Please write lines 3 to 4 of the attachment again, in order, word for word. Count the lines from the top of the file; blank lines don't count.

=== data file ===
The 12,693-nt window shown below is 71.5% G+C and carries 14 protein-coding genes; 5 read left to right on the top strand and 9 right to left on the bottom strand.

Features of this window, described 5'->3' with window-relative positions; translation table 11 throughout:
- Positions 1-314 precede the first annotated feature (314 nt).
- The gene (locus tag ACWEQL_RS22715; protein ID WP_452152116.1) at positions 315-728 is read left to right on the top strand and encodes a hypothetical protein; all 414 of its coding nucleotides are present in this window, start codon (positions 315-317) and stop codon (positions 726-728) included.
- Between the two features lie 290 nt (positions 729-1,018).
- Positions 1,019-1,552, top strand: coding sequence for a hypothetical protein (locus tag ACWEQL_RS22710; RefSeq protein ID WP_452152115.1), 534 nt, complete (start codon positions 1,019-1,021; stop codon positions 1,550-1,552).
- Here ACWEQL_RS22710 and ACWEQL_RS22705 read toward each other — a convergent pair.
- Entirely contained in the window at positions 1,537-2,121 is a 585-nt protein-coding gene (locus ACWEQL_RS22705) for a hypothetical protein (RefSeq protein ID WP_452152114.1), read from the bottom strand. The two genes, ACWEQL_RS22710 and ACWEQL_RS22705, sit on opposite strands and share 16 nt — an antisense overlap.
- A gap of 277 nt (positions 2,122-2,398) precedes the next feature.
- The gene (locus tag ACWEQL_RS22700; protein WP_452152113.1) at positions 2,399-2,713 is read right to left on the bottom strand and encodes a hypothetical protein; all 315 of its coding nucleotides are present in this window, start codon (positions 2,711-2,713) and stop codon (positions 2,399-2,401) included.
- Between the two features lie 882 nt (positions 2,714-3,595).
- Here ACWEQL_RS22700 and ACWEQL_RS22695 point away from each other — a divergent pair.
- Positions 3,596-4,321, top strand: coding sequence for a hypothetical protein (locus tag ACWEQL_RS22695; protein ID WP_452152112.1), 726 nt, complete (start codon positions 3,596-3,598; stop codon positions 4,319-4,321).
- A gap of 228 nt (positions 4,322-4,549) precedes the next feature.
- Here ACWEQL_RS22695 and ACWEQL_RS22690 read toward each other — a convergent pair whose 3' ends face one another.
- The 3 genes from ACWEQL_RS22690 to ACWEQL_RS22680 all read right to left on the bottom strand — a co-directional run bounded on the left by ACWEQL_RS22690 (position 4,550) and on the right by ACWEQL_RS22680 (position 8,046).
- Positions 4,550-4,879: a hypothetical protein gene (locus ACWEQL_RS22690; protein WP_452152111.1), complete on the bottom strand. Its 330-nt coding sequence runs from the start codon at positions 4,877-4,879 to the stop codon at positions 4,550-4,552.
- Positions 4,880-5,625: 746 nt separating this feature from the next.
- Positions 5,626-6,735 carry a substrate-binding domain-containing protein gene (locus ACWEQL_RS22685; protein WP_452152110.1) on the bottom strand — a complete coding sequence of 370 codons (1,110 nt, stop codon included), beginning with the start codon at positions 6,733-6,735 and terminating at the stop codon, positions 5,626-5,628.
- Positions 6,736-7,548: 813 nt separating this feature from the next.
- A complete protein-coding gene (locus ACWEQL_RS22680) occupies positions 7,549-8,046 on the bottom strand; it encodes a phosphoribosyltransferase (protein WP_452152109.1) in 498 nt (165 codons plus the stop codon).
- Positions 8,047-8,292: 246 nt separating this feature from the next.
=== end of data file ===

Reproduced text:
- Positions 1-314 precede the first annotated feature (314 nt).
- The gene (locus tag ACWEQL_RS22715; protein ID WP_452152116.1) at positions 315-728 is read left to right on the top strand and encodes a hypothetical protein; all 414 of its coding nucleotides are present in this window, start codon (positions 315-317) and stop codon (positions 726-728) included.